• Sometimes there's an almost Super Bowl media day feel to the interview sessions here at the combine. The following exchange occurred Saturday between a reporter and Bradford, who is of Native American descent:
Reporter, who had been trying to shout out the following question for at least five minutes: "You being a Native American, would you have reservations about playing for the Redskins? (Did he really have to say 'reservations?')"
Reporter: "Would that present problems if they draft you?"
Bradford: "You know, I'm not going to address that issue. That's not something I'm going to worry about now. If that's something I have to face later on down the road, I will, but there's really no reason to address that right now."
Reporter: "But you wouldn't ask them to not draft you for that reason?"
Bradford: "Um, no." (And there was much laughter).
• Bill Belichick's favorite TV analyst, Charley Casserly, made the boldest statement of the entire combine, labeling this year's first-round talent the strongest he's seen since the fabled Class of '83, when quarterbacks John Elway, Dan Marino and Jim Kelly led a star-studded group.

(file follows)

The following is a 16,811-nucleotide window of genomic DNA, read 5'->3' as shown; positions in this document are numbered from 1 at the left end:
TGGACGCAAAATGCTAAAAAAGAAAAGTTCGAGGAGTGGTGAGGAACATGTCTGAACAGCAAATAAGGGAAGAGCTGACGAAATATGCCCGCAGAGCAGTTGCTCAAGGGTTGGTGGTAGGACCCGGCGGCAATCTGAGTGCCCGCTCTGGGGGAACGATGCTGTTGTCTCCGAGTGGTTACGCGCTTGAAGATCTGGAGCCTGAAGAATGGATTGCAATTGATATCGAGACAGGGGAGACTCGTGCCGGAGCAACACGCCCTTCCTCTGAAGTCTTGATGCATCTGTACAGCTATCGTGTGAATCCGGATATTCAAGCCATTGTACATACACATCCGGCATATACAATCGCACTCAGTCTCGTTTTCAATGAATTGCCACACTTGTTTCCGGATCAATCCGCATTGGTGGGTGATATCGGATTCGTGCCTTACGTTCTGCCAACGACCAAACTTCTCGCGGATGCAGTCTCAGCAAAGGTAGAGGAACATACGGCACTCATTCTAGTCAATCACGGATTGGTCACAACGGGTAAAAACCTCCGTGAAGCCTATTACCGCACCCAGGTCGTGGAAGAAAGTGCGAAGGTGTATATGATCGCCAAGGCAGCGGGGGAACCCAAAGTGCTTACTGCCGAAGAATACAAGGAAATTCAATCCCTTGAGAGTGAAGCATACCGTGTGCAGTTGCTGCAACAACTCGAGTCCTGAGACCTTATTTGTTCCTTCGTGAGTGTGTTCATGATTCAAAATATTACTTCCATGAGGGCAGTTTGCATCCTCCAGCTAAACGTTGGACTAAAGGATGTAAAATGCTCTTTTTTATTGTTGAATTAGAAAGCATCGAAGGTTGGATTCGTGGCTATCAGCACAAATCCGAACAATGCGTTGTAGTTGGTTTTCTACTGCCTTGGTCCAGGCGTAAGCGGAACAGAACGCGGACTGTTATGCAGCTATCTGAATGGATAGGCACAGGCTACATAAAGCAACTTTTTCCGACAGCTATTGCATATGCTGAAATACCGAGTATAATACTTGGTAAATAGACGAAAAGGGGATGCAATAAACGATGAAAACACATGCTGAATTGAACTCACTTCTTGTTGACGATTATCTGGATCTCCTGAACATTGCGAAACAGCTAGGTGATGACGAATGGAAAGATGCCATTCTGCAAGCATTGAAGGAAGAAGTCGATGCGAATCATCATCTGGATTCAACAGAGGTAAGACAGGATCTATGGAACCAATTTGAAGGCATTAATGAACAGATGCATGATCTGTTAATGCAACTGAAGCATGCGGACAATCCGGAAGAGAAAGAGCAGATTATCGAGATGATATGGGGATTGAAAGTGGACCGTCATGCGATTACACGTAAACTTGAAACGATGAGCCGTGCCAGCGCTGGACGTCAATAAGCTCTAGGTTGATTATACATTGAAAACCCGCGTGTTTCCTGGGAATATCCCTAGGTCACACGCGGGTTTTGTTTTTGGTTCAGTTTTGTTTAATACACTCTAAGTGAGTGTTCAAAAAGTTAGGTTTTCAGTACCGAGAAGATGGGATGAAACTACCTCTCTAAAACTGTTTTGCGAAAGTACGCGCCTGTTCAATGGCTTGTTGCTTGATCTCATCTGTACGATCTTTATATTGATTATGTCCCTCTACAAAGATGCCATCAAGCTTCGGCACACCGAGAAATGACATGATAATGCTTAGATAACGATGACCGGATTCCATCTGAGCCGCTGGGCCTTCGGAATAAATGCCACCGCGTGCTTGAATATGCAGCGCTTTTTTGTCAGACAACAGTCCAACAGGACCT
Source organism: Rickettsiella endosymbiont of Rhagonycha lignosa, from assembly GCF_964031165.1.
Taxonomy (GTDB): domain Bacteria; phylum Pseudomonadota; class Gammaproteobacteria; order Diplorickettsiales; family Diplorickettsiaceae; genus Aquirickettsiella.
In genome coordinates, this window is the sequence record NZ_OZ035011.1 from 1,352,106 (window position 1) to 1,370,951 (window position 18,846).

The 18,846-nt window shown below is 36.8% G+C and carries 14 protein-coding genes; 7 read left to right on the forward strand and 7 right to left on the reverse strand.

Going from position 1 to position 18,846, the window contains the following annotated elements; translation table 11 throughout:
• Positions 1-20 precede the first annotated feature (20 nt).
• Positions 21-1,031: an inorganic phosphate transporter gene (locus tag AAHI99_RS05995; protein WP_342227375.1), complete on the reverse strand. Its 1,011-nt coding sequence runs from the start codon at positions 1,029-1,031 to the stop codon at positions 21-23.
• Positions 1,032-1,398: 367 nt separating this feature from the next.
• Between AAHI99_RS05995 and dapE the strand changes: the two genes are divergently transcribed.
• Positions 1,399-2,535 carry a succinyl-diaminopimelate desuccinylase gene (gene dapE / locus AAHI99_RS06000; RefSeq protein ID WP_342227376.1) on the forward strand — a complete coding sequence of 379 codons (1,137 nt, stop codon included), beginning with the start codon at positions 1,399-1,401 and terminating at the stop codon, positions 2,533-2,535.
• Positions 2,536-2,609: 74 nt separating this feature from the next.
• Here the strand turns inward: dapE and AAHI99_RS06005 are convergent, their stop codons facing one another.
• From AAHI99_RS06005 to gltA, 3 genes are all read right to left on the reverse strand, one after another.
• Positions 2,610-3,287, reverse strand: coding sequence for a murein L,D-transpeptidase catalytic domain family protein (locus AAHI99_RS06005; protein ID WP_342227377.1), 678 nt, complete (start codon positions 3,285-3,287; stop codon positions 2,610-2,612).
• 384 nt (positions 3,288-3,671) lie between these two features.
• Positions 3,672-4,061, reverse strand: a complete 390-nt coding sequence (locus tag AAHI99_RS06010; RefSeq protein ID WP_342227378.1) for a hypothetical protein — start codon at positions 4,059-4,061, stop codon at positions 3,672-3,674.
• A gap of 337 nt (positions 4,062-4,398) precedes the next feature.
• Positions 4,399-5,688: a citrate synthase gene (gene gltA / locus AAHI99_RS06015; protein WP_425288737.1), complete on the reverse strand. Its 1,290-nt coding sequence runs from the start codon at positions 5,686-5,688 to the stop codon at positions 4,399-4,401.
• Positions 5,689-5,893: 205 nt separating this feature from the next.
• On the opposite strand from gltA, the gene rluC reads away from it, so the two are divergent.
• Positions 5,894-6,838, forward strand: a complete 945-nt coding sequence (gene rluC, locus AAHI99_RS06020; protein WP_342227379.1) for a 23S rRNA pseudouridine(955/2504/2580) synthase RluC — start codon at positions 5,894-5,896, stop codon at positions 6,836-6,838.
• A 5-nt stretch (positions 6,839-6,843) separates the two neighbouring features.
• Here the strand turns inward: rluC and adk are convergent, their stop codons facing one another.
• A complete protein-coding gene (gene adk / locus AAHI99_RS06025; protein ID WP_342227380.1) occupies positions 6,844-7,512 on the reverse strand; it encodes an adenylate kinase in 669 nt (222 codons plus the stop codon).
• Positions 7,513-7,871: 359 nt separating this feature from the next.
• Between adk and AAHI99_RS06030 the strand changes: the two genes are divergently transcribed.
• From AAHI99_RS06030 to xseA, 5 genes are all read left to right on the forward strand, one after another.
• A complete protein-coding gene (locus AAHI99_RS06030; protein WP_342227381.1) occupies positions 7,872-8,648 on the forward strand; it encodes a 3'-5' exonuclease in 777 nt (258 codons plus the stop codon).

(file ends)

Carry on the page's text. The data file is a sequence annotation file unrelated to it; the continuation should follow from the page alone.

"This is the best first round I've seen since 1983," said Casserly, the former Redskins/Texans general manager who now works for both CBS and the NFL Network. "In talking to general managers throughout the league, decision-makers, I think it's the result of two things:
"Last year, there was a concentrated effort to keep players in school. Conversely, both sides in the labor negotiations have talked about a rookie wage scale (this year), so when you have those two things working, players without a motivation to stay in school (will come out early). You have a perfect storm to have the best junior crop you've had since all the way back to '83, and I think this is the best first round I've seen going into a draft since 1983.''